Lanecardate’s Lana Cotta Canberra is a truly exceptional fabric. Made from a fine Australian merino, it has an elegant drape and a super soft feel. And since the wool is knitted, boiled and felted, the cut edges will never fray, making it surprisingly no-fuss as well!
A fabric this special demands a seriously special project, and our Bias Cut Wool Scarf fits the bill! A long, cascading scarf with a fluid drape and unexpected seam lines, I made it with only two ½-yard pieces of Lana Cotta Canberra. Cut the pieces in half on the bias, piece them back together along their straight edges, sew a seam down the middle, done. Turns out, special can be awfully simple! -Corinne
- Color A: ½-yard piece of Lanecardate’s Lana Cotta Canberra (Please Note: This fabric is unfortunately no longer available.)
- Color B: ½-yard piece of Lanecardate’s Lana Cotta Canberra
- A 110-yard spool of Gutermann’s Cotton Thread
There are six beautiful colors of Lana Cotta Canberra to choose from. Above are some of our favorite color combinations, from left to right…
- Color A: Grigio 0 (Light Gray)
- Color B: Volga (Oatmeal) (Color B)
- Thread: Color 3756
- Color A: Bromida (Blue)
- Color B: Bajkal (Dark Blue)
- Thread: Color 6250
- Color A: Grigio 3 (Medium Gray)
- Color B: Grigio 5 (Dark Gray)
- Thread: Color 9430
Recommended tools . . .
Make a small backstitch at the beginning and end of all seams.
This pattern is also available as a printer-friendly PDF. Just click here!
Note: If you’re new to rotary cutting, please check out our Rotary Cutting Tutorial before you start.
Using the rotary cutter with the clear quilting ruler on a self-healing cutting mat, square up the Color A fabric.
Cutting from selvage to selvage, trim the Color A fabric to 17 inches wide,
Repeat with the Color B fabric.
NOTE: I used my pieces at full length from selvage to selvage to make an extra long scarf. If you would like your scarf shorter, trim the pieces down now. Here’s how . . .
First, determine the final length you would like your scarf to be. Divide this number by 2 and then add 1 to that number. For example, if you would like your finished scarf to measure 90 inches, the number you are looking for here would be 46 (90/2 = 45 + 1 = 46). Let’s call this number “x”.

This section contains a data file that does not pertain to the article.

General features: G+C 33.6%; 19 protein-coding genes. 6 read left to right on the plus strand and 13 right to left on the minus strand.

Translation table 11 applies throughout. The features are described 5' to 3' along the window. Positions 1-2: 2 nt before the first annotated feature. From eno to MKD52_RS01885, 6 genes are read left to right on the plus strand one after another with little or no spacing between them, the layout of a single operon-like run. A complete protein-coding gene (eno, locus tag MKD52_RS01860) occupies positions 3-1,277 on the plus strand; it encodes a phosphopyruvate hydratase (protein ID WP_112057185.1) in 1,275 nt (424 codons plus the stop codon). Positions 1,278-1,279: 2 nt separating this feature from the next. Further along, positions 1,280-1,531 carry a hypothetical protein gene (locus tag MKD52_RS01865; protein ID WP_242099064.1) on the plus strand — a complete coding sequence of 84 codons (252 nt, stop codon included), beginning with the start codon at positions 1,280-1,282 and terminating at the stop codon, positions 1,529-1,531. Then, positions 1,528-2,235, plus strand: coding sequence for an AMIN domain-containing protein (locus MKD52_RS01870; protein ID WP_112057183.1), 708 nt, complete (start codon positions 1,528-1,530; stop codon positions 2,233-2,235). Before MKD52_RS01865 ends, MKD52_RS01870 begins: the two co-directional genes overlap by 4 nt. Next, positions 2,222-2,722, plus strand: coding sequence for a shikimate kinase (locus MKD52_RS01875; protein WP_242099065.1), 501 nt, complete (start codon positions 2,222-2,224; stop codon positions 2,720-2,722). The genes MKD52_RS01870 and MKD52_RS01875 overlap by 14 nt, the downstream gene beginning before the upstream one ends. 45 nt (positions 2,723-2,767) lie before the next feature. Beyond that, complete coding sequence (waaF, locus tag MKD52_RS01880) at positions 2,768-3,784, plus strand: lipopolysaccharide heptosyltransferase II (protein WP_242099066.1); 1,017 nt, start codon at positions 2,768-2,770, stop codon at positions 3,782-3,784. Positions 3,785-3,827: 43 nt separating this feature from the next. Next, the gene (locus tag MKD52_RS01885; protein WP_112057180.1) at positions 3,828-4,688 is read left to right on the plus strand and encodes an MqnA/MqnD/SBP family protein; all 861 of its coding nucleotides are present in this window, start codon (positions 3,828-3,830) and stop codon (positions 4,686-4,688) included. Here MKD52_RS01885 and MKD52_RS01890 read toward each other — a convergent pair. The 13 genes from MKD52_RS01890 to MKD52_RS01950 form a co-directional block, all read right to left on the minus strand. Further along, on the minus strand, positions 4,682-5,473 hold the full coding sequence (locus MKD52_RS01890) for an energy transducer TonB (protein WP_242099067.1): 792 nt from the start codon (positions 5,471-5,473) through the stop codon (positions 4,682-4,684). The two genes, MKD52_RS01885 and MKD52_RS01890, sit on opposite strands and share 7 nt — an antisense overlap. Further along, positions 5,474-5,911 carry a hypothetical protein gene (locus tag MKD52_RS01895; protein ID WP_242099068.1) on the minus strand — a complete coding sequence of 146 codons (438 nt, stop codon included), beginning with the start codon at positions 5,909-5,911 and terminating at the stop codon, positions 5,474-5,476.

The finished length of the scarf is measured along the diagonal or “bias” cuts of the fabric. The length of this cut is slightly longer than the length of the long straight edge.
To cut the fabric to the correct length for a bias cut x, lay one piece of fabric out flat. Use a measuring tape to measure a diagonal line from one corner to the opposite long, straight edge, moving the tape around until you find the point on the edge that measures x from the corner. Make a mark at that point, “A” in the image above.
Cut the fabric from point A straight up to point B.
Repeat with the other piece of fabric. Continue on to the next step.
Cut the rectangles in half along the diagonal to make two acute right triangles.
In the illustration above and in all subsequent illustrations, the black lines represent the long, straight cuts, the pink lines represent the diagonal cut, and the thin gray lines run parallel to the selvage.
To get this diagonal cut straight, you may find it helpful to mark the cut line first by folding and pressing the fabric. Here’s how . . .
Fold the Color A fabric in half along the diagonal, as illustrated above..
Press lightly to create a crease.
Unfold the fabric and cut along the diagonal crease.
Repeat with the Color B fabric.
Lay one of the Color A triangle pieces out flat with its long straight cut at the bottom, its right angle on the left and its acute angle on the right.
Use a clear quilting ruler to measure a parallel line ¼ inch from the bottom edge and place a series of pins to mark the line.
Orient one of the Color B triangle pieces so that its long straight cut is at the top, its right angle corner is on the right and its acute angle is on the left.
Place the top edge of the Color B triangle over the bottom edge of the Color A triangle so that B’s top edge lines up with the pinned line on A. At each far end, where the acute angle of one triangle meets the right angle of another, push the fabric so that the acute point overhangs the right angle by a ½ inch.
Pin in place.
Sew along the pinned line, 1/8 inch in from the cut edge of fabric. This sewn line will run down the middle of the ¼-inch overlap of the two triangle pieces.
Trim off the overhang points on both ends of the newly pieced rhomboid. This is now Piece 1.
Repeat with the remaining two triangle pieces. This is now Piece 2.
Cut off both Color A selvage edges (if they’re not already cut off).
Lay Piece 1 out flat with Color B at the bottom and the short, straight edge of Color A on the left. Use a clear quilting ruler to measure a parallel line ¼ inch from the short, straight edge of Color A and place a series of pins to mark the line.
Lay Piece 2 out flat with Color B at the top and the short, straight edge of Color A on the right. Place Piece 2’s short Color A edge over Piece A’s short Color A edge so that Piece 2’s edge lines up with the pinned line on Piece 1. You may find that the two Pieces aren’t exactly the same width. Don’t worry! It’s easy to trim the Pieces later.
Pin in place.
Sew along the pinned line 1/8 inch in from the cut edge of fabric. This sewn line will run down the middle of the ¼-inch overlap of the two pieces
If you find that the Pieces don’t line up perfectly, simply use the rotary cutter with the clear quilting ruler on a self-healing cutting mat to trim off any overhang. The fabric is quite forgiving, but be sure to make long, straight cuts with the rotary cutter to avoid any jagged lines or obvious curves.